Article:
16th Jun2017

‘Extremity #4’ Review (Image Comics)

by Dan Clark

Written by  Daniel Warren Johnson | Art by Daniel Warren Johnson | Published by Image Comics


Daniel Warren Johnson has made quite the book with Extremity. He has been able to create this vast creative world full of its own distinctive history. That world building has not taken away from any of the entertainment as the battles he constructs are brutally compelling, and through effective character work those battles actually mean something.

Here he adds another thematic layer as this issue deals with how the loss of loved ones effects our purpose. The issue opens with Thea along with her father visiting the grave of her mother. From the start we see the crux dilemma of this issue and that is how they along with Rollo differ in their reaction to her death. Jerome’s ownership of her death has laid upon him a level of guilt that has transformed into anger and purpose. A purpose so strong he is incapable of feeling anything outside his need for revenge. Here he gets his chance as he comes face to face with the person that killed her.

It is the age old dilemma of what occurs after you seek your revenge, or perhaps the better question is if there is ever an after. Showing the emptiness revenge brings is not groundbreaking, but being groundbreaking is not a requirement for good storytelling. This is great storytelling because it is high drama with complete characters. For every victory that is an equal level tragedy and we see how this family is becoming torn apart by the issue that should be bringing them together.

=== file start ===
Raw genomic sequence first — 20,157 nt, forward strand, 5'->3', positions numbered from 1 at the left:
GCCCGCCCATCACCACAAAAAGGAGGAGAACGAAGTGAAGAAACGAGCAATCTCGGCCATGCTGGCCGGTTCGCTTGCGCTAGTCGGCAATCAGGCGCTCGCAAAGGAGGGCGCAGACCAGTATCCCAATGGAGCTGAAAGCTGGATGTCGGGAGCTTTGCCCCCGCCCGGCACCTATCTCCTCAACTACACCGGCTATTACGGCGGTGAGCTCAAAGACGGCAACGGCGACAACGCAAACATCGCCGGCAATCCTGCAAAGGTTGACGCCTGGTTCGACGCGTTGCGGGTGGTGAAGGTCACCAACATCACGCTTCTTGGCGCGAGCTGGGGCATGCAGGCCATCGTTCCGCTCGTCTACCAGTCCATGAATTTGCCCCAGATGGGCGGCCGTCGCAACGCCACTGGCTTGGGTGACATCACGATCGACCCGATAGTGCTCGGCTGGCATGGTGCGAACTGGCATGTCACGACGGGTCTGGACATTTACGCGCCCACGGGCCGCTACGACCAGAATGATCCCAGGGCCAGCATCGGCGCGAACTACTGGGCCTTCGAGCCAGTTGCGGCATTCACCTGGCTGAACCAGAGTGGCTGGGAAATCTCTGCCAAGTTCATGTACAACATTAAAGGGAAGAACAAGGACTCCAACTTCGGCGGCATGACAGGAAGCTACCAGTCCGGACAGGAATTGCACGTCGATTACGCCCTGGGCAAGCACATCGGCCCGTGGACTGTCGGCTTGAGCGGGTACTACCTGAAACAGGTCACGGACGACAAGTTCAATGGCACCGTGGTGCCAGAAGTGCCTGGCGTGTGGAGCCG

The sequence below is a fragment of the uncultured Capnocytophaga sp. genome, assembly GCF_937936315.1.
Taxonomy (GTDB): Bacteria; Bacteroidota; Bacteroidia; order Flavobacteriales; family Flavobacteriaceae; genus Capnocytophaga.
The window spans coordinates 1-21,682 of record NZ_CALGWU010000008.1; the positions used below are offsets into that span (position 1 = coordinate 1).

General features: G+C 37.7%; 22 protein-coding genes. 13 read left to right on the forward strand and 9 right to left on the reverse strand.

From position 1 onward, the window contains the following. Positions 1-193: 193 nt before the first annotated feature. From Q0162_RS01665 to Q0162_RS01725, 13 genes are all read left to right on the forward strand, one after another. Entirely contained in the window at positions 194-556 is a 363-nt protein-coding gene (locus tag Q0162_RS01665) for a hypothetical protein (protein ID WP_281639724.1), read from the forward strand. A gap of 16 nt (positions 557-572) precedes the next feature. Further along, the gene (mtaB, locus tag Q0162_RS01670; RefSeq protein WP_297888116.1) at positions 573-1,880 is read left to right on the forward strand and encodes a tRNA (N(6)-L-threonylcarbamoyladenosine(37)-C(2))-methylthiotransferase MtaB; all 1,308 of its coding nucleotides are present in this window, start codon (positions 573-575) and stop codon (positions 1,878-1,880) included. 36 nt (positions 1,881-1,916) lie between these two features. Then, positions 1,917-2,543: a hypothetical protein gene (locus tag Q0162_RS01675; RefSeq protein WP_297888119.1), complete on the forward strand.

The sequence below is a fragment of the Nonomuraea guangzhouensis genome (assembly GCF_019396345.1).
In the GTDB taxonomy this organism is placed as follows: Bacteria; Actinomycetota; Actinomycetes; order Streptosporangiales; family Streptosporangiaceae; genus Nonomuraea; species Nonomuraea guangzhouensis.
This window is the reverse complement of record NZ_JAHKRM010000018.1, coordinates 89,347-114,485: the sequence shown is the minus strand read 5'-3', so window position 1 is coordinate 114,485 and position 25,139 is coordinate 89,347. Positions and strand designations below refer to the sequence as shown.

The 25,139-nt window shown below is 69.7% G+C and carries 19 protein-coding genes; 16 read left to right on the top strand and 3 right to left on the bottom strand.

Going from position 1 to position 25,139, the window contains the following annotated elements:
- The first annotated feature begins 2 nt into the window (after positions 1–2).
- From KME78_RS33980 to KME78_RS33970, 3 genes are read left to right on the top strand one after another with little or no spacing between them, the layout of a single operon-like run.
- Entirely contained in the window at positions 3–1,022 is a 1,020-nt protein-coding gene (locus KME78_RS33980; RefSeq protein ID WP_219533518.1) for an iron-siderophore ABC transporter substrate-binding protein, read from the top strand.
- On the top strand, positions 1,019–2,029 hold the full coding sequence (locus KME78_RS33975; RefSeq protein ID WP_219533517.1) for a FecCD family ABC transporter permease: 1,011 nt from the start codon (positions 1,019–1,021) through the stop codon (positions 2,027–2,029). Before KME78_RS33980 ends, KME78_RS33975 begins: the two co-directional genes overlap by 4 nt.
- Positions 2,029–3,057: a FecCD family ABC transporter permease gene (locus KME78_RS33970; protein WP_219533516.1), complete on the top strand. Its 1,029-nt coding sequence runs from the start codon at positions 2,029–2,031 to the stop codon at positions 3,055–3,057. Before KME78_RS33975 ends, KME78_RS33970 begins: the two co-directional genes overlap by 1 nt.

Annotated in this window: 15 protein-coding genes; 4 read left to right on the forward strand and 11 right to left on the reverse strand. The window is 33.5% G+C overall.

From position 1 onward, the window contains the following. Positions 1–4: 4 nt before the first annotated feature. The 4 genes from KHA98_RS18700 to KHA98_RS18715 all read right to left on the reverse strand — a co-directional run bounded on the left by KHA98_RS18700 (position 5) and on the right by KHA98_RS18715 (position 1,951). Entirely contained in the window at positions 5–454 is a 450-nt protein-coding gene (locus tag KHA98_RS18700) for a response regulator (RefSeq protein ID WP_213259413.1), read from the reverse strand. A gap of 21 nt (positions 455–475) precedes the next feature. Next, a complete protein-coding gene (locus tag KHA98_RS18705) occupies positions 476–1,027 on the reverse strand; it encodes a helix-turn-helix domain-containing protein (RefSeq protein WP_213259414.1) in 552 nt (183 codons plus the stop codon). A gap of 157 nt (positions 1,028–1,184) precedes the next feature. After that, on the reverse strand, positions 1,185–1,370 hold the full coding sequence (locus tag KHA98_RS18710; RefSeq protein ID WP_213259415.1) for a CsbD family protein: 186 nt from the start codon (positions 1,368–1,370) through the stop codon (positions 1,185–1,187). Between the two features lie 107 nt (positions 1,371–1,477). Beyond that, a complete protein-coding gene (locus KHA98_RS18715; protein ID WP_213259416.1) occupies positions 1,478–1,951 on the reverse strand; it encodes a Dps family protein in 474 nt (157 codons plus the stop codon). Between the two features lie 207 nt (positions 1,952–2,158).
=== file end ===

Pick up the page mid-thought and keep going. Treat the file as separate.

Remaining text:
Daniel Warren Johnson has also given this series its own unique style. His pencils look somewhat old school, like a updated version of Heavy Metal. He can also depict both force and speed very well. You can feel the bones breaking as bodies get distorted and feel a slight breeze as these characters move at inhuman like speeds. Mike Spencer’s coloring is also quite strong. His color pallet makes all that action pop and at times is key to telling many of these characters apart. It is the smallest nit to pick but at times due to their design I find it challenging telling who is who during the hectic action.

Extremity has grown into quite the comic in these first few issues. At first it seemed like another Science Fiction/Fantasy mash up that would be full of joyous adventure and larger than life characters. With this issue it has developed beyond that and is actually trying to say something important. Looking at the best new series of this year this is certainly on the list.

****½  4.5/5


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